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Brahma Knowledge, by L. D. Barnett, [1911], at

§ 24. Salvation.—I. Upanishads.—Release of the soul (mukti, moksha), which falls to the lot of the elect few, consists in enlightenment, intuitive vision of the eternal unity of the thinker's Self with Brahma, to which he has hitherto been blind. When once this saving knowledge has been gained, the enlightened man is no longer under the power of "works." He has everything in himself, for he is one with the All; together with the false idea of a self distinct from the universal Self the forces of former works have vanished away; thus he has no desire and no pain, and can have none. And when his soul has cast off the body, it will be reborn nevermore; it is united for ever with the Absolute Brahma. See especially the fine exposition in B.A. IV. ii.-iv.; also Ch. VII. xxvi. 2, Taitt. II. 9, Kena 11-12,

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[paragraph continues] Muṇḍ. II. ii. 8, III. ii. 9, and Śankara on Brahma-sūtra, I. i. 4, III. iv. 1 f., IV. i. 13 f.

II. Later Vedānta.—Śankara points out that this saving intuition is unattainable by effort of will or thought; it arises from the power of the inner self, the metaphysical ego within us, which from a theistic and therefore empiric standpoint may be conceived as personal God, "the Lord," or "qualified Brahma" (§§ 12, 22). This knowledge annuls not only all sins, but likewise all works, no matter whether good or bad, which have not yet begun to bear fruit in present experience. The works however which are the cause of the present series of experience must continue in operation even after the attainment of enlightenment, until their power is exhausted, whereupon the soul leaves the flesh for ever, as the potter's wheel continues to run round for a while after the potter's hand has been removed; but this subsequent bodily experience no longer has any influence upon the soul. The B.A. IV. iv. 6 teaches that, whereas on death the souls of those who have only exoteric knowledge or no knowledge at all go forth to continue in empiric conditions, the Self of the enlightened man does not "go out" (na utkrāmanti), but enters into Brahma, with entire annihilation of spatial conditions; its upādhis or "determinations" wholly vanish, and it is absorbed in abstract entirety into the abstract Brahma (on Brahma-sūtra III. iii. 30, IV. ii. 12 f.). See § 15.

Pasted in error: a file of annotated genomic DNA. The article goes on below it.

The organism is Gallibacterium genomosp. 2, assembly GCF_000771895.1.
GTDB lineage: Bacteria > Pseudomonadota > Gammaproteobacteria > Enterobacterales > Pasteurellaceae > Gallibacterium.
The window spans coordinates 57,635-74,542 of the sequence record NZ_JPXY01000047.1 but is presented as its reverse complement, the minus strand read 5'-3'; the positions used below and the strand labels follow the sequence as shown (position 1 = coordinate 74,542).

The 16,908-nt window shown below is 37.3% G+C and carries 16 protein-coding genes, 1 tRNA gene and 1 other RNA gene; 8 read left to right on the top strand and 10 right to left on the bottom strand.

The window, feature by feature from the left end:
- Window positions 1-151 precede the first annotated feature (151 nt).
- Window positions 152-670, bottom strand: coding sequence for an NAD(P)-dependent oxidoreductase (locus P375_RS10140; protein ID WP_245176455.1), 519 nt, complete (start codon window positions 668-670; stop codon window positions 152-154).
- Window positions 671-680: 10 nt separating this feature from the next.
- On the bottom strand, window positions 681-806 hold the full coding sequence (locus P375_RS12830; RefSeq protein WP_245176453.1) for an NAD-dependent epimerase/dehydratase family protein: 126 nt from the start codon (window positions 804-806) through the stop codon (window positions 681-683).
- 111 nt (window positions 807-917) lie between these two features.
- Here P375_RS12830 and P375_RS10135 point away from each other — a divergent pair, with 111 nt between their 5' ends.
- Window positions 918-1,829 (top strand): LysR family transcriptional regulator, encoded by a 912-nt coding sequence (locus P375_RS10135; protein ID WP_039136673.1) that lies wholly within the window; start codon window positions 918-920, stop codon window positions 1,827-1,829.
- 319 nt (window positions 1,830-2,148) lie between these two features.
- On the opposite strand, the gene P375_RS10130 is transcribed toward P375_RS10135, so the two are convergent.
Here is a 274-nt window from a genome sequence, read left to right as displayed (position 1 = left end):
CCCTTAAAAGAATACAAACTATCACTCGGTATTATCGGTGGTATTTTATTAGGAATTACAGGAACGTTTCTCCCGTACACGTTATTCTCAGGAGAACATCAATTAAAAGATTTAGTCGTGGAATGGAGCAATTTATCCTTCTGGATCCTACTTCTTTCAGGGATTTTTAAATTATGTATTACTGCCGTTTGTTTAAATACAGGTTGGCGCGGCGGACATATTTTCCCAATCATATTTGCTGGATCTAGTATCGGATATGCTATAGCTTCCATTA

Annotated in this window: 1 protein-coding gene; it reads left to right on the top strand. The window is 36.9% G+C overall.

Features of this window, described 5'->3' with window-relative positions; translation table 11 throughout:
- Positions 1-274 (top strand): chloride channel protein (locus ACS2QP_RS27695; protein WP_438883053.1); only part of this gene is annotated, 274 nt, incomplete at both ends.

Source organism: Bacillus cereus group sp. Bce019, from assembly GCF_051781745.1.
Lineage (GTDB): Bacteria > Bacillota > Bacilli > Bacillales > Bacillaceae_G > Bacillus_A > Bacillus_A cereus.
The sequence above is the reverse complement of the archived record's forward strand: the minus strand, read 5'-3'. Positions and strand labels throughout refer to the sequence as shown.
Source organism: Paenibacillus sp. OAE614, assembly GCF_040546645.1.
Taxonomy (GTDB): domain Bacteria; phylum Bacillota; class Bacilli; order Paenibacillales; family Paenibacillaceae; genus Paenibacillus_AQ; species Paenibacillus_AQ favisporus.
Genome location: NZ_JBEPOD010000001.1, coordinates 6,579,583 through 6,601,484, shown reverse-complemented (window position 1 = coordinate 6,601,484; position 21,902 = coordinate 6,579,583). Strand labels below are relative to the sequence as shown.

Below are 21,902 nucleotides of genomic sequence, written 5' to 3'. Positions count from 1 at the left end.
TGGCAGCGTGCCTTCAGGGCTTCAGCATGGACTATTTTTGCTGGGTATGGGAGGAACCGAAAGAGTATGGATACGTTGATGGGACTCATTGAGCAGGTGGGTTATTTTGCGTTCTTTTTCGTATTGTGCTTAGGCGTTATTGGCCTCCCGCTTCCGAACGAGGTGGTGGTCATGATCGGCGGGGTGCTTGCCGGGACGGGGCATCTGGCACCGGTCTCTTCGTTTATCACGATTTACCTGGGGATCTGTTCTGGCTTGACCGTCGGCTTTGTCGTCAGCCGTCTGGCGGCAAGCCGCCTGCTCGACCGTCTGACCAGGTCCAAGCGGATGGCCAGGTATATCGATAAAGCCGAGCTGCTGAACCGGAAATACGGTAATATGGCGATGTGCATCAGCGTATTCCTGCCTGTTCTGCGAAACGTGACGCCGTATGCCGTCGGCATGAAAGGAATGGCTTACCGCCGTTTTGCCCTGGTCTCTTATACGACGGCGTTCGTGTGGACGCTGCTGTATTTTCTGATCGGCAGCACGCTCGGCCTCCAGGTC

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There has been much speculation upon the divisions of karma. A common classification is that which divides it into sanchita, prārabdha, and kriyamāṇa. The sanchita or "accumulated" karma is that which was created in former births and has not yet begun to operate upon the soul. Prārabdha or "commenced" karma is that which has already begun to affect the soul. Kriyamāṇa is "being made," that is, it is the activity of the present which will influence the soul in future births. The intellectual illumination of perfect "Brahma-knowledge" annuls both sanchita and kriyamāṇa; only the prārabdha remains, and this exhausts itself mechanically by prolonging the sage's physical life until all influence of karma is spent, and his body then dies.

The later Vedānta designates by the term jīvanmukti the condition of the enlightened sage previous to death, while his prārabdha karma is exhausting itself; his subsequent condition is called videha-mukti, "emancipation in freedom from the body."

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